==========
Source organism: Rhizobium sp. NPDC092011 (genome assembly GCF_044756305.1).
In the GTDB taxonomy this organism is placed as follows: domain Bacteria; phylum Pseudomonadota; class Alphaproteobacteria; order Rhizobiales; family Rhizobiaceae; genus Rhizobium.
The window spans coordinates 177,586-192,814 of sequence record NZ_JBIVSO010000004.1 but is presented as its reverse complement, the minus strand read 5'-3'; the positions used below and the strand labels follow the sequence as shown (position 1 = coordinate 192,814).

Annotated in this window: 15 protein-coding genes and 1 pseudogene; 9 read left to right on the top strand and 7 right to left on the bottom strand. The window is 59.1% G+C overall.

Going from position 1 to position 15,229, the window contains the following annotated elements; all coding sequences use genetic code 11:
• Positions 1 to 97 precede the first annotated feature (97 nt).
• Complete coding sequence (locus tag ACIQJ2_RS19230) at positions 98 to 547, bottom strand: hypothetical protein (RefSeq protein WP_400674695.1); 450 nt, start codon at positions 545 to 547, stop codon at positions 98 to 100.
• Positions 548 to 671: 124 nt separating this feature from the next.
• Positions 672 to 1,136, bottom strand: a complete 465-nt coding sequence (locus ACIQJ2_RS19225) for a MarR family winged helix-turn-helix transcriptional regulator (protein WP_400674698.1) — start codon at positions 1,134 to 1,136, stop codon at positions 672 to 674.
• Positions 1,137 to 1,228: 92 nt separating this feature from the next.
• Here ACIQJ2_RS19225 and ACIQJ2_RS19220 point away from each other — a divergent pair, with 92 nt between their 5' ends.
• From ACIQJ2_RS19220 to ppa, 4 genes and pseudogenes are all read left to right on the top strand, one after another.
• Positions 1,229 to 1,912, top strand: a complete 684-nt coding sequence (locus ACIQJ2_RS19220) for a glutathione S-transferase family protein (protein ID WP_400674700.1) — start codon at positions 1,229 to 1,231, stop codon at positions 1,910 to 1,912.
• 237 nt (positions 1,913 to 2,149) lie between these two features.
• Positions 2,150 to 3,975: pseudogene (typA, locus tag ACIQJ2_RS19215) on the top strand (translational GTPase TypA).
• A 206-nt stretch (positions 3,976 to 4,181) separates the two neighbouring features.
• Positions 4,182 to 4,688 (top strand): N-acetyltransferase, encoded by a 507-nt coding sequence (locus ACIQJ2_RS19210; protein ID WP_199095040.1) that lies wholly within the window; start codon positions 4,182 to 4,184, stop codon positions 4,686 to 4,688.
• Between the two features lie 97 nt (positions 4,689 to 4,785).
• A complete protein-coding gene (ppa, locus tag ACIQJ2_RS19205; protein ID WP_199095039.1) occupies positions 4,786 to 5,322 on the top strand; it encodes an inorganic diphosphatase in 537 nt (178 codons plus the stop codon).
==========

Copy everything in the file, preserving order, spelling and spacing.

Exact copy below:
Source organism: Rhizobium sp. NPDC092011 (genome assembly GCF_044756305.1).
In the GTDB taxonomy this organism is placed as follows: domain Bacteria; phylum Pseudomonadota; class Alphaproteobacteria; order Rhizobiales; family Rhizobiaceae; genus Rhizobium.
The window spans coordinates 177,586-192,814 of sequence record NZ_JBIVSO010000004.1 but is presented as its reverse complement, the minus strand read 5'-3'; the positions used below and the strand labels follow the sequence as shown (position 1 = coordinate 192,814).

Annotated in this window: 15 protein-coding genes and 1 pseudogene; 9 read left to right on the top strand and 7 right to left on the bottom strand. The window is 59.1% G+C overall.

Going from position 1 to position 15,229, the window contains the following annotated elements; all coding sequences use genetic code 11:
• Positions 1 to 97 precede the first annotated feature (97 nt).
• Complete coding sequence (locus tag ACIQJ2_RS19230) at positions 98 to 547, bottom strand: hypothetical protein (RefSeq protein WP_400674695.1); 450 nt, start codon at positions 545 to 547, stop codon at positions 98 to 100.
• Positions 548 to 671: 124 nt separating this feature from the next.
• Positions 672 to 1,136, bottom strand: a complete 465-nt coding sequence (locus ACIQJ2_RS19225) for a MarR family winged helix-turn-helix transcriptional regulator (protein WP_400674698.1) — start codon at positions 1,134 to 1,136, stop codon at positions 672 to 674.
• Positions 1,137 to 1,228: 92 nt separating this feature from the next.
• Here ACIQJ2_RS19225 and ACIQJ2_RS19220 point away from each other — a divergent pair, with 92 nt between their 5' ends.
• From ACIQJ2_RS19220 to ppa, 4 genes and pseudogenes are all read left to right on the top strand, one after another.
• Positions 1,229 to 1,912, top strand: a complete 684-nt coding sequence (locus ACIQJ2_RS19220) for a glutathione S-transferase family protein (protein ID WP_400674700.1) — start codon at positions 1,229 to 1,231, stop codon at positions 1,910 to 1,912.
• 237 nt (positions 1,913 to 2,149) lie between these two features.
• Positions 2,150 to 3,975: pseudogene (typA, locus tag ACIQJ2_RS19215) on the top strand (translational GTPase TypA).
• A 206-nt stretch (positions 3,976 to 4,181) separates the two neighbouring features.
• Positions 4,182 to 4,688 (top strand): N-acetyltransferase, encoded by a 507-nt coding sequence (locus ACIQJ2_RS19210; protein ID WP_199095040.1) that lies wholly within the window; start codon positions 4,182 to 4,184, stop codon positions 4,686 to 4,688.
• Between the two features lie 97 nt (positions 4,689 to 4,785).
• A complete protein-coding gene (ppa, locus tag ACIQJ2_RS19205; protein ID WP_199095039.1) occupies positions 4,786 to 5,322 on the top strand; it encodes an inorganic diphosphatase in 537 nt (178 codons plus the stop codon).